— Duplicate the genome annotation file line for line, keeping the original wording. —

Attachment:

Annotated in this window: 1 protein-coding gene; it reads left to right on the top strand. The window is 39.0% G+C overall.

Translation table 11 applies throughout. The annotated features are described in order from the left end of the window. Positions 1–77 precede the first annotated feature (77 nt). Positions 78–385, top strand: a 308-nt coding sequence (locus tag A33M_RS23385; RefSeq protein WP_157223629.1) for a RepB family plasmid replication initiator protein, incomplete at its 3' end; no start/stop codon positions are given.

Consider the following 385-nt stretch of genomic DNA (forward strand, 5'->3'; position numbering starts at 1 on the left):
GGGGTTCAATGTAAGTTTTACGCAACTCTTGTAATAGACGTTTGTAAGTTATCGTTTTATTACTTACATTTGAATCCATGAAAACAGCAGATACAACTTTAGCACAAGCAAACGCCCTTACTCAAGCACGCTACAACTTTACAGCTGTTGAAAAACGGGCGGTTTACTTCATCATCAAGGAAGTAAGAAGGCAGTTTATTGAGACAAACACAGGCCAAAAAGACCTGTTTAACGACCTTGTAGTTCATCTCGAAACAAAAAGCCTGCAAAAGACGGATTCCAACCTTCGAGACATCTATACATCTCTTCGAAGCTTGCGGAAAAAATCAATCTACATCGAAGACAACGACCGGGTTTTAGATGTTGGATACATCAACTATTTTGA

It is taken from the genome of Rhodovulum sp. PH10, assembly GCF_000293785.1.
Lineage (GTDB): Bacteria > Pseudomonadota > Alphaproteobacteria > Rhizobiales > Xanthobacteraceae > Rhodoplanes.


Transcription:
Annotated in this window: 1 protein-coding gene; it reads left to right on the top strand. The window is 39.0% G+C overall.

Translation table 11 applies throughout. The annotated features are described in order from the left end of the window. Positions 1–77 precede the first annotated feature (77 nt). Positions 78–385, top strand: a 308-nt coding sequence (locus tag A33M_RS23385; RefSeq protein WP_157223629.1) for a RepB family plasmid replication initiator protein, incomplete at its 3' end; no start/stop codon positions are given.

Consider the following 385-nt stretch of genomic DNA (forward strand, 5'->3'; position numbering starts at 1 on the left):
GGGGTTCAATGTAAGTTTTACGCAACTCTTGTAATAGACGTTTGTAAGTTATCGTTTTATTACTTACATTTGAATCCATGAAAACAGCAGATACAACTTTAGCACAAGCAAACGCCCTTACTCAAGCACGCTACAACTTTACAGCTGTTGAAAAACGGGCGGTTTACTTCATCATCAAGGAAGTAAGAAGGCAGTTTATTGAGACAAACACAGGCCAAAAAGACCTGTTTAACGACCTTGTAGTTCATCTCGAAACAAAAAGCCTGCAAAAGACGGATTCCAACCTTCGAGACATCTATACATCTCTTCGAAGCTTGCGGAAAAAATCAATCTACATCGAAGACAACGACCGGGTTTTAGATGTTGGATACATCAACTATTTTGA

It is taken from the genome of Rhodovulum sp. PH10, assembly GCF_000293785.1.
Lineage (GTDB): Bacteria > Pseudomonadota > Alphaproteobacteria > Rhizobiales > Xanthobacteraceae > Rhodoplanes.